Recently, I read an interesting article from CNN regarding Wi-Fi problems with the new IPad. Over 300,000 iPads were sold within the first few days of it hitting the market but there have been thousands of problems reported regarding poor to no Wi-Fi connections and Apple not having an answer to the problem as of right now. As a new self-proclaimed “techie want to be”, I’m more interested than ever in new technologies that hit the market, but this causes skepticism about rushing out and purchasing new technologies within the first few days of them coming on the market because even the best intended items sometimes need to have all the kinks worked out of them before newbie techies purchase them so we don’t loose heart.

Thing 21: Pageflakes

I enjoyed exploring and creating a Pageflakes site. I plan to use Pageflakes for both personal and professional use.  For classroom purposes, I envision using Pageflakes to post select podcasts of lessons, assignments, notes to students and parents, add RSS feed to support instruction and to have students do the same. I also envision students creating their own Pageflakes page to act as a tutorial, news site, and/or for projects.

Teacher Themes:

  • Assignments with articles, podcasts, RSS feeds, TeacherTube, etc.
  • Parent Notes
  • Student Notes to include articles, podcasts, RSS feeds, YouTube, etc.
  • Content Pages (Reading, English/Language Arts, Math, Science, Socials Studies, Extracurricular)
  • Blogs, Notes, Calculators, Wikipedia, Google Search, Google Research, Dictionary, etc.

Student Themes:

  • Blogs
  • Student Notes,
  • Video, podcasts, RSS feed, instructional games, tutorials, etc.

Thing 20: Google Docs

Google Docs is another amazing FREE web 2.0 application that I didn’t know anything about that I now plan to make good use of. Google Docs has similar word processing features as Microsoft Office such as Word, Excel, and PowerPoint, but some of the major differences are Google Docs is FREE, it’s online, and it can be shared online in real time! This too is considered to be social networking. Prior to this course, I thought social networking was limited to sites such as FaceBook, MySpace, Linked-In, etc. I never even considered that there were social networking tools that could be used for education and/or professional use. My perceptive was so limited then and is so expansive now.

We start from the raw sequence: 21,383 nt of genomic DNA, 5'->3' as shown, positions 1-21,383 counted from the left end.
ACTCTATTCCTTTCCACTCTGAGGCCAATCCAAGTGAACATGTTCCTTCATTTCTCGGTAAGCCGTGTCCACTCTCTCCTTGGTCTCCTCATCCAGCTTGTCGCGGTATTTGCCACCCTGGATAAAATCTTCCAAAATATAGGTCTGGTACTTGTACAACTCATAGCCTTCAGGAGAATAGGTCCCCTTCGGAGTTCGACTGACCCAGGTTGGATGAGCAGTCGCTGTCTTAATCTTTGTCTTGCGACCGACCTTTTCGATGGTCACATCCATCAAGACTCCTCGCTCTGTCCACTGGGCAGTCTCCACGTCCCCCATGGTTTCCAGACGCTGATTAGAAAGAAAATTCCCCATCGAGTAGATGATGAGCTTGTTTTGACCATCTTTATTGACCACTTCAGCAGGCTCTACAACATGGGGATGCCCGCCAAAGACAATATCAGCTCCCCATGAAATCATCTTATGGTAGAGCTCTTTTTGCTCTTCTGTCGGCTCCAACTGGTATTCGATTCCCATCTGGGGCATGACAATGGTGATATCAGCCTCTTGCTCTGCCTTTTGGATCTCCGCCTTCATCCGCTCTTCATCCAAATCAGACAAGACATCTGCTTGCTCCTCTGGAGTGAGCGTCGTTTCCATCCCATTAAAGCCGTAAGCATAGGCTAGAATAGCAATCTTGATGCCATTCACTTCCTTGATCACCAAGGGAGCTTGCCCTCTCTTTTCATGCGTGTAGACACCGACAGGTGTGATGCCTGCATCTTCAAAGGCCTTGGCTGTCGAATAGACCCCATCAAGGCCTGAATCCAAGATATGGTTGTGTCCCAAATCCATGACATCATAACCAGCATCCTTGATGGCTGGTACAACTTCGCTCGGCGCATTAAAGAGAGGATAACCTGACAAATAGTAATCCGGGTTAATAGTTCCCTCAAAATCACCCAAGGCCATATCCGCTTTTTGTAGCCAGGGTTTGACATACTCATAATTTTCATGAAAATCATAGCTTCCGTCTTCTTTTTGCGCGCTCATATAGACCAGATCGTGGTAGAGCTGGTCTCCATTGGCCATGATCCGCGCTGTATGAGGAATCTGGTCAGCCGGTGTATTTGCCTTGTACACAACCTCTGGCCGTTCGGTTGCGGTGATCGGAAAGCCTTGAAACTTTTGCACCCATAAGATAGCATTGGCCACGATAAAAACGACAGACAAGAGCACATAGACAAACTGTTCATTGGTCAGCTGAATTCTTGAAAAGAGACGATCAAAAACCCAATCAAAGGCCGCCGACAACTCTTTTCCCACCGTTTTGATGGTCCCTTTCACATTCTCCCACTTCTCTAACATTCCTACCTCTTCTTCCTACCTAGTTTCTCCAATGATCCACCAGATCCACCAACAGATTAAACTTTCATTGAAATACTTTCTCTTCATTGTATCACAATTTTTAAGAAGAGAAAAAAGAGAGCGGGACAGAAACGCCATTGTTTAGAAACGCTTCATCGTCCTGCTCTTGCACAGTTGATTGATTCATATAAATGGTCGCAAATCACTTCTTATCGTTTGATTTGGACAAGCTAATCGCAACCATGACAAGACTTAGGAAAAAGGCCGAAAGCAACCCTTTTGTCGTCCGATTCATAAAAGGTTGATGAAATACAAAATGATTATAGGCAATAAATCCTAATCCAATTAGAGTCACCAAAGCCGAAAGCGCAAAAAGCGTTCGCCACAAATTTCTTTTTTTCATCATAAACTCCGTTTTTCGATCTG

Ideas for Using Google Doc in Classrooms and/or for my Professional Use:

1. Documents can be started in school or in my office and can be worked on and completed from home or any other off-site location as long as the site has internet access. Documents no longer have to be emailed from one location to the next nor do I have to worry about which version is the last version that was edited because when I access a Google Doc that I created  it retrieves the most up to date version and I can pull up an older versions if I need to.

2. Students can work on projects, writing assignments, homework assignments, etc. with the peers in their classroom or other peers from across the country

3. Students can write a poem and/or a story together….at the same time! Additionally, the teacher is able to see the edits, revisions, and publications and is able to see who is contributing to the assignment.

4. Teachers are also able to make comments and/or suggestions to student work and then see immediately if the students are doing the work.

5. Google Docs also allows educators and others who need to work on a document collaboratively to do the work without physically having to meet at a common location.

Google Docs is a hit!

Thing 19: YouTube & Teacher Tube

Teaching and learning is definitely different today than it was when I was in school. Please don’t misunderstand me, I didn’t go to school in a one room school like the one on Little House on the Prairie, but using technology to enhance instruction was definitely not the focus then like it is today. 21st Century teaching and learning is definitely more fun and interactive and if used appropriately can help eliminate student apathy and has a great potential for increasing student understanding which ultimately leads to increased student achievement.